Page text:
State v. Crocker

Annotate this Case

272 S.C. 344 (1979)

251 S.E.2d 764

The STATE, Respondent, v. Joseph Randolph CROCKER, Appellant.


Supreme Court of South Carolina.

January 31, 1979.

Palmer Freeman, Jr., Fort Mill, and B.R. Batts, Charlotte, N.C., for appellant.

Atty. Gen. Daniel R. McLeod, Asst. Atty. Gen. Brian P. Gibbes and Staff Atty. James M. Holly, Columbia, and Sol. William L. Ferguson, York, for respondent.

*345 January 31, 1979

NESS, Justice:

Appellant Crocker stabbed and killed his estranged wife in the presence of several eyewitnesses. The jury found him guilty of murder. We affirm.

Initially, appellant asserts the trial court erred in refusing to charge that the State must prove absence of the heat of passion beyond a reasonable doubt, citing Mullaney v. Wilbur, 421 U.S. 684, 95 S. Ct. 1881, 44 L.Ed. (2d) 508 (1975). We disagree.

Mullaney v. Wilbur challenged that Maine rule which required a defendant charged with murder to prove by the fair preponderance of the evidence that he acted in the heat of passion, in order to negate the presumption of malice and reduce the crime to manslaughter. The United States Supreme Court held that placing this burden on the defendant impermissibly relieved the State of its burden to prove beyond a reasonable doubt every factor necessary to constitute the crime charged, concluding that the Due Process Clause required the prosecution to prove beyond a reasonable doubt the absence of the heat of passion on provocation.[1]

The mandate of Mullaney is inapplicable here. The trial court's refusal to give the requested charge did not shift any of the burden of proof to appellant. The judge repeatedly instructed the jury that the State had the burden of proving appellant's guilt beyond a reasonable doubt. (Tr. pages 88-92 and 95). We conclude the refusal to charge the instructions requested by appellant did not come within the prohibition of Mullaney v. Wilbur.

Appellant next challenges the constitutionality of the South Carolina law of implied malice. Malice aforethought may be implied by the jury from the intentional doing of an unlawful act without just cause or excuse. State v. Fields, 264 S.C. 260, 214 S.E. (2d) 320 (1975), *346 cert. denied, 423 U.S. 925, 96 S. Ct. 269, 46 L.Ed. (2d) 252 (1975); State v. Henderson, 74 S.C. 477, 55 S.E. 117 (1906). Malice also may be presumed from the use of a deadly weapon. State v. Levelle, 34 S.C. 120, 13 S.E. 319 (1890); State v. Fuller, 229 S.C. 439, 93 S.E. (2d) 463 (1956); State v. Arnold, 266 S.C. 153, 221 S.E. (2d) 867 (1976).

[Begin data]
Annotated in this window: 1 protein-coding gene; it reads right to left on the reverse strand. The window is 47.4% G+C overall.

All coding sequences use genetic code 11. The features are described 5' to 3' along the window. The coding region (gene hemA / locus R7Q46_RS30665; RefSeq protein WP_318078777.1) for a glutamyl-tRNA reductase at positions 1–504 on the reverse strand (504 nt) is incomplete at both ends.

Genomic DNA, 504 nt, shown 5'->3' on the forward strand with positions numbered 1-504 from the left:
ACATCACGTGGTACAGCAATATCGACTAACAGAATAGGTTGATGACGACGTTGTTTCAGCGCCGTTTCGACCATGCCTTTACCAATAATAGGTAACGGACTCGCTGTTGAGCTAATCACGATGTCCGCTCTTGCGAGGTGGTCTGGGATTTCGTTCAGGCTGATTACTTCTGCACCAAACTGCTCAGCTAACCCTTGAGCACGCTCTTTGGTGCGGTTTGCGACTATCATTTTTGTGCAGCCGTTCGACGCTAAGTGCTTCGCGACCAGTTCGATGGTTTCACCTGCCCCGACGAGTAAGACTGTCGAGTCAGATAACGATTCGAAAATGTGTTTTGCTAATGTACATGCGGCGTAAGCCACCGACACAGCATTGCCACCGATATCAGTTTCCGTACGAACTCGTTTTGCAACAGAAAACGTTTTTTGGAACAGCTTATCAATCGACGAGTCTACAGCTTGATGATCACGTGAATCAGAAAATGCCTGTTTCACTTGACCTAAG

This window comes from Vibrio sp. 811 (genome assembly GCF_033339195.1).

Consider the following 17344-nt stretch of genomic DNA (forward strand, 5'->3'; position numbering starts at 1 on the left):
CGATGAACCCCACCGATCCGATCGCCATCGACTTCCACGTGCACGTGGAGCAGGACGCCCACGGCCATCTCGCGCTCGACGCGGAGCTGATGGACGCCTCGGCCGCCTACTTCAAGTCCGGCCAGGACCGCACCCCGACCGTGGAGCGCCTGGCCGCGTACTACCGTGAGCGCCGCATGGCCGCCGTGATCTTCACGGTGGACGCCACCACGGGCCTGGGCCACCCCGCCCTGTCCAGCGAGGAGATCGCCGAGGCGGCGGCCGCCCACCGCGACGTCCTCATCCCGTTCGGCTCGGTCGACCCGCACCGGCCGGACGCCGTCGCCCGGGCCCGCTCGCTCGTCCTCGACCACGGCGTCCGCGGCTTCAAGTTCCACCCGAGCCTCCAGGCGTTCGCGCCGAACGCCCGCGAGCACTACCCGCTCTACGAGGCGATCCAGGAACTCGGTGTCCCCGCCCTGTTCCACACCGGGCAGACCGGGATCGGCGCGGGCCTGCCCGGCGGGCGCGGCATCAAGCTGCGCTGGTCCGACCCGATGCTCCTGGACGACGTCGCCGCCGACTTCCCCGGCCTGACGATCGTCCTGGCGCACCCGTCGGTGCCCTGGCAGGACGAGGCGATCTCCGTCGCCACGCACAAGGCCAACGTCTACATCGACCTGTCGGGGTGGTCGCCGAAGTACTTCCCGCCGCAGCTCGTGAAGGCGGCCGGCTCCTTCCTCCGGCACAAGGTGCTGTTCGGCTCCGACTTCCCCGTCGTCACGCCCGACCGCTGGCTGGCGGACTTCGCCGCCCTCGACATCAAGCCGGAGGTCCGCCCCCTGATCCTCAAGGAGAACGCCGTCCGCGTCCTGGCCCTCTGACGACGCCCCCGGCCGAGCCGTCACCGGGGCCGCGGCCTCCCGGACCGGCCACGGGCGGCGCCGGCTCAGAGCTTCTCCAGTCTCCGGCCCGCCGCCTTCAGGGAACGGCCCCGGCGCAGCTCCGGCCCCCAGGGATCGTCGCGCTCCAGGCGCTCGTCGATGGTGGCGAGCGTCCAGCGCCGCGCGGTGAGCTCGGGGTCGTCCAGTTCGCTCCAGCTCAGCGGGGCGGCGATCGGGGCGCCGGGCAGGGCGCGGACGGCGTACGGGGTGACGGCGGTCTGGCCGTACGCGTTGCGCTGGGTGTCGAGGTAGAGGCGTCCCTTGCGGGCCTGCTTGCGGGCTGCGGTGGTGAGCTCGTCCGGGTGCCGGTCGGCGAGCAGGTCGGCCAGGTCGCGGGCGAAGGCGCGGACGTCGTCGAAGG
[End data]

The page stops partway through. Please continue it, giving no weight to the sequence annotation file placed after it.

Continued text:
The trial court charged both precepts of implied malice; appellant asserts this violated the rule of Mullaney v. Wilbur. We do not believe the South Carolina doctrine of implied malice contravenes the due process requirements of Mullaney. The implication arising from the doctrine does not give rise to a conclusive presumption requiring a definite quantum of proof in rebuttal by the defendant. There is no shift of the burden of persuasion to the defendant, as occurred under the Maine rule in Mullaney. The resulting implication only permits rather than requires the jury to infer malice. Accordingly, the doctrine of implied malice in this State is distinguishable from the Maine practice declared unconstitutional in Mullaney v. Wilbur.

Finally, appellant asserts the trial court erred in denying his request to charge that if the jury found appellant to be under the influence of drugs to such an extent that his ability to act with malice aforethought was impaired, a verdict of voluntary manslaughter was warranted. The trial judge properly refused this request.

In State v. Vaughn, 268 S.C. 119, 232 S.E. (2d) 328 (1977), we held that voluntary intoxication is not an excuse for, or a defense to a crime. This rule also extends to the voluntary ingestion of drugs. See State v. Bellue, 260 S.C. 39, 194 S.E. (2d) 193 (1973); State v. Blassingame, 221 S.C. 169, 69 S.E. (2d) 601 (1952); 22 C.J.S. Criminal Law ยง 72. Therefore, the trial judge was correct in refusing appellant's request to charge.




[1] In State v. Bolton, 266 S.C. 444, 223 S.E.2d 863 (1976) we concluded that requiring a defendant to establish self defense did not violate the due process considerations of Mullaney v. Wilbur.